RE2 DS version will always be in my heart. It’s by far my favourite RE. 4 stories in 2 discs! God, that was awesome. RE4 is excellent though. If you haven’t played it you should. The attention to detail almost gets to kojima levels in some sections. The mercenaries is also a blast. My bro and i couldnt stop playing when we got it. I only stopped playing when i got the handcannon. Man, good times.

    • GameCat says:

      I’ve finished RE4 countless times (plus 5 stars on all mercenaries maps with all characters) on keyboard.
      Yup, just keyboard, without mouse. I had controls scheme that allowed me to play with one hand, lol.
      So don’t be discouraged by lack of gamepad.

    • squareking says:

      I never got around to playing 4 despite being a big RE fan. My last hurrah was Code Veronica On Dreamcast, which I really, really liked. I felt pretty miffed when I heard about 4’s changes. No zombies? More action that survival? Seemed like it became just a scary manshooter. :(

      Whoops, wasn’t supposed to be a reply.

  8. Volcanu says:

    Gogethlow gogethlow….

  9. rockman29 says:

    It’s a fantastic game and just better with the work done for the PC version.

  10. Gap Gen says:

    That first screenshot is amazing.

  11. Christo4 says:

    Why do people hype up this game so much? it was good but not that good. i mean the aim is so retarded, you have to stay still and it still wobbles like he just picked up a gun. i would get the wobbling thing if he was moving but he’s standing still… not to mention that near the end i had to use a scope to see the weak spots on the enemy, but it wasn’t for the guns i was holding so basically i had to redo a ton of content just to be able to pass it, but nope, i ain’t gonna do that.

    • DanMan says:

      I don’t get it either. It’s been a good game at the time, but not that great and especially not today.

    • Mman says:

      “not to mention that near the end i had to use a scope to see the weak spots on the enemy, but it wasn’t for the guns i was holding so basically i had to redo a ton of content just to be able to pass it, but nope, i ain’t gonna do that.”

      While I have no idea how you could get that far without getting a Rifle at some point, you can kill the Regenerators just fine without the scope, even if they’re pretty tough (plus you can just evade several of them).

  12. Baines says:

    Minor point, but you don’t need to use the thermal scope to kill Regenerators. You can kill them with a few shots from the Broken Butterfly, and apparently with the Chicago Typewriter as well.

    • grom.5 says:

      Or incendiary grenade. I just freaked so much for the first encounter that I managed to get stuck, back to a wall. In desperation, I must have throw him 3 or 4 grenades.
      When I saw him burn to death, I was just so relieved…

      • DrollRemark says:

        Doesn’t the flashbang make surprisingly short work of them too?

        • Ringwraith says:

          Any of the monstrous parasites exposed to the air can be insta-killed by flash grenades.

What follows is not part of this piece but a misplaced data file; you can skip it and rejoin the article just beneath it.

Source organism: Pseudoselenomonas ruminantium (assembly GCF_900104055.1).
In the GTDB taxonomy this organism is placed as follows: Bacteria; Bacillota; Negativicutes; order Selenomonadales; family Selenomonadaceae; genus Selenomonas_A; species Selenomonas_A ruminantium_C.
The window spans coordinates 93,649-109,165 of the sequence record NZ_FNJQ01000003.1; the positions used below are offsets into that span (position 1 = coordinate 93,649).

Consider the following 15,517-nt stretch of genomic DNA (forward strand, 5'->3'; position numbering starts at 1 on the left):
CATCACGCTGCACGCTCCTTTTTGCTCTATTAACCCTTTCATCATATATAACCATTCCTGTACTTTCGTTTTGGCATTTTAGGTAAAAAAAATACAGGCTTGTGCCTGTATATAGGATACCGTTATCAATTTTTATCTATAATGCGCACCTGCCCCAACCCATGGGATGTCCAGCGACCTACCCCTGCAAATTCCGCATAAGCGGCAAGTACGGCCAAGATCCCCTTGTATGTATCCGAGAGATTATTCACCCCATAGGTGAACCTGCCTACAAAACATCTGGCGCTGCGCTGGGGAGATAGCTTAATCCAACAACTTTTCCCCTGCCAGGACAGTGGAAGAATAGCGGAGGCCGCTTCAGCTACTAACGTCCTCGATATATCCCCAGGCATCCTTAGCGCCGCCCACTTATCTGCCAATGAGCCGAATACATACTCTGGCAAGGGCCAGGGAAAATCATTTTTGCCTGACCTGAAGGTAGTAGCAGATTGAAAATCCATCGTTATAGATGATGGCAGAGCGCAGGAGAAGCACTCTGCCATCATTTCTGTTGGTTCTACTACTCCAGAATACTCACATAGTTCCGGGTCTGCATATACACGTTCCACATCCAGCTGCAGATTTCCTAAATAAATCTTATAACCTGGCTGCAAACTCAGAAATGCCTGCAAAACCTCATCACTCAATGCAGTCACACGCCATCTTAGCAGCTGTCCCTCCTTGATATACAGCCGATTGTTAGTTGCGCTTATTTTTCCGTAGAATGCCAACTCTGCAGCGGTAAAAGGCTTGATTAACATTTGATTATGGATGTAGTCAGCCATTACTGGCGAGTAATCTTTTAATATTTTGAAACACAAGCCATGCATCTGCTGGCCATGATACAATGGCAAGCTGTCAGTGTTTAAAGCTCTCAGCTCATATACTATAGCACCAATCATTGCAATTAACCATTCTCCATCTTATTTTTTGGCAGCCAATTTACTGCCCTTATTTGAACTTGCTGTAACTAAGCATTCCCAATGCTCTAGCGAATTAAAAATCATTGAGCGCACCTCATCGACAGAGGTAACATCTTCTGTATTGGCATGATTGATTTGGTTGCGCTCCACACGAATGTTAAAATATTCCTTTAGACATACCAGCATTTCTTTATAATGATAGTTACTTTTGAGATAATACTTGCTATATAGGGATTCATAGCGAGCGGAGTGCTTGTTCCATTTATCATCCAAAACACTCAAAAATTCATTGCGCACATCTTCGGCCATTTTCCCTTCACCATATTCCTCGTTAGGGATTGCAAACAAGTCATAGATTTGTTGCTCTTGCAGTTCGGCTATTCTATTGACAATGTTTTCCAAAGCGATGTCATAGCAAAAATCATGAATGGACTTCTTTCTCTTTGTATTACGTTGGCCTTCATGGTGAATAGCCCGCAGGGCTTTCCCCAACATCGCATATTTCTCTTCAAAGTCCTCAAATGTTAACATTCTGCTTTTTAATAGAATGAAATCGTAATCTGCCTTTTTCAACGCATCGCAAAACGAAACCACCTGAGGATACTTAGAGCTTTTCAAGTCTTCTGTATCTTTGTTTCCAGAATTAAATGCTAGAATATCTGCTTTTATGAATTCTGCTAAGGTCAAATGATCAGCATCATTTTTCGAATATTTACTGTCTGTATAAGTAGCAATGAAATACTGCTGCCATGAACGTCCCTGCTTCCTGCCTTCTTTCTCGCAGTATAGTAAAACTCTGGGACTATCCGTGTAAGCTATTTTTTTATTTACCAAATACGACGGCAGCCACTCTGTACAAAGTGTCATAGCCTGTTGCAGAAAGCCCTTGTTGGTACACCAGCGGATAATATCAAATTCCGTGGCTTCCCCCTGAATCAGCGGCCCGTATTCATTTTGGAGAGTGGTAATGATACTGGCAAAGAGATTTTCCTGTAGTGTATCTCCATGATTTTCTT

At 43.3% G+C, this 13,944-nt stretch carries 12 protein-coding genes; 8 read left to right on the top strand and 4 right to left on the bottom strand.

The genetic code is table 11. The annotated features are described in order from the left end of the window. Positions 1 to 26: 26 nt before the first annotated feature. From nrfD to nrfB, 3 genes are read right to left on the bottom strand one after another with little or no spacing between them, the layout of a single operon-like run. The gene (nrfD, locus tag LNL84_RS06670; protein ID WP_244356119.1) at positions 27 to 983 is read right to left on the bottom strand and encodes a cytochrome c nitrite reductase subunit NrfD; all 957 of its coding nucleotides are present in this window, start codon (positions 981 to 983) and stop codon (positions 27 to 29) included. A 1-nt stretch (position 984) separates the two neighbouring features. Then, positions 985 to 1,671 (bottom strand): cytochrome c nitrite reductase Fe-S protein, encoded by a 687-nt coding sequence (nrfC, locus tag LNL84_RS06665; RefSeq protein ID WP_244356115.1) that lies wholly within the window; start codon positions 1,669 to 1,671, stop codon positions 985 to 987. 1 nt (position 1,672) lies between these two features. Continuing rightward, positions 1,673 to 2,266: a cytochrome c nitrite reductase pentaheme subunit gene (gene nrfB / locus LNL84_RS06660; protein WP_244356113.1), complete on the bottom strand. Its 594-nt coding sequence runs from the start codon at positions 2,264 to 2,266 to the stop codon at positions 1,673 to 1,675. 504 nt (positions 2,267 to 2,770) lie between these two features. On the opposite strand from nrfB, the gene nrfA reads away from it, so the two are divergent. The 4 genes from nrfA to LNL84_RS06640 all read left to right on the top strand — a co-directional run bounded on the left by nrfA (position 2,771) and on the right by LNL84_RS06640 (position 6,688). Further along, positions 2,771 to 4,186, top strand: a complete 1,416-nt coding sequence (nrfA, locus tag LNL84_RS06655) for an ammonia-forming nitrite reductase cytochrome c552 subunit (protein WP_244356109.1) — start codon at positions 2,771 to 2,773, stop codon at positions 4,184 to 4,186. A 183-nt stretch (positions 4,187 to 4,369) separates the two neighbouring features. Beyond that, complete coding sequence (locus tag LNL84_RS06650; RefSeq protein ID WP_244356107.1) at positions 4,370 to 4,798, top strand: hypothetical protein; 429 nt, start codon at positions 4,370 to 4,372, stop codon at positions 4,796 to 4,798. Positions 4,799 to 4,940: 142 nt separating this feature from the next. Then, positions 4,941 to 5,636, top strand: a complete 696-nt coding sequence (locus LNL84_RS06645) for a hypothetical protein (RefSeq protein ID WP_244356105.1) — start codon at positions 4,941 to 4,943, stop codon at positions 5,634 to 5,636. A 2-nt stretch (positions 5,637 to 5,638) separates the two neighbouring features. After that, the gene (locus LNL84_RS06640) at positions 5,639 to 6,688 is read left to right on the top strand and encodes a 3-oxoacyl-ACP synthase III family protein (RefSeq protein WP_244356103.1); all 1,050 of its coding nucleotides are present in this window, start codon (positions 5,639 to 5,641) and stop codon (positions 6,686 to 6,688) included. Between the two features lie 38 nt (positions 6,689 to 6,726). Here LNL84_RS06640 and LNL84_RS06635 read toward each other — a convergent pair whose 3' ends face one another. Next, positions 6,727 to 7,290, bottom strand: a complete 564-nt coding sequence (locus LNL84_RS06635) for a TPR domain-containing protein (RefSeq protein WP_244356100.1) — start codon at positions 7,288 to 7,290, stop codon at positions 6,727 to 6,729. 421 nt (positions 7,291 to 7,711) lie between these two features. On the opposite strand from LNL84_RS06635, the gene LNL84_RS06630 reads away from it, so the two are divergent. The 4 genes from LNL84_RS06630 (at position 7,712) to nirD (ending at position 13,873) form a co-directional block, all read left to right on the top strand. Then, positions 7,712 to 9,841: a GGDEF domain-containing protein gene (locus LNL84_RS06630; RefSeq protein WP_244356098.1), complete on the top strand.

I always kept some handy in 5.

    • Ansob says:

      You can also kill them by just pumping shotgun rounds into them! Although this really isn’t practical until you get the exclusive upgrade on the Striker, with its 100-round magazine.

  13. Lemming says:

    I do have a lot of fond memories of this game, but those memories are also mixed with terror, frustration, and testing of endurance. I’m happy to let it stay a memory than play through that all over again, I think. Great game ,though.

    Without it, I’m 100% sure we would never have got the really rather good Dead Space.

  14. ironman Tetsuo says:

    Great game, great article, but I take offense to this one little bit…

    “The first Resi games were from an era when 3D environments in thirdperson were created with fixed angles – simply to look good.”

    I’ve always felt that the horror genre lost something in the move to 3D. Silent Hill suffered the same, there were some great uses of framing and editing in those older games, but now the term cinematic only ever seems to equate to “big explosions!”

    P. S.
    The swamp hut level in Resi 4 will always suck, the one bunion on an otherwise perfect game.

    • GamesInquirer says:

      Hm, I take offense because there were plenty 3D 3rd person games without fixed angles (like that little known Tomb Raider game :p). Plus, the environments in Resident Evil 1-3 (and other games, like Parasite Eve 1-2 and even REmake, RE Zero, Onimusha and others a whole generation after RE) were essentially 2D pictures, all pre-rendered (though games like Dino Crisis did use the same technique in full 3D (and 2D in certain parts too, while games like Fear Effect took the pre-rendering one step further and had animated CG backgrounds in parts and even camera angles tracking the character in others, similar to a couple points in Final Fantasy VII and VIII). Fixed angles weren’t only used for third person games to look good either, first person adventures anyone? Anyway it was just one method developers used to overcome system limitations back then, but it was far from the most used or common style with the wealth of different experiences crafted back then.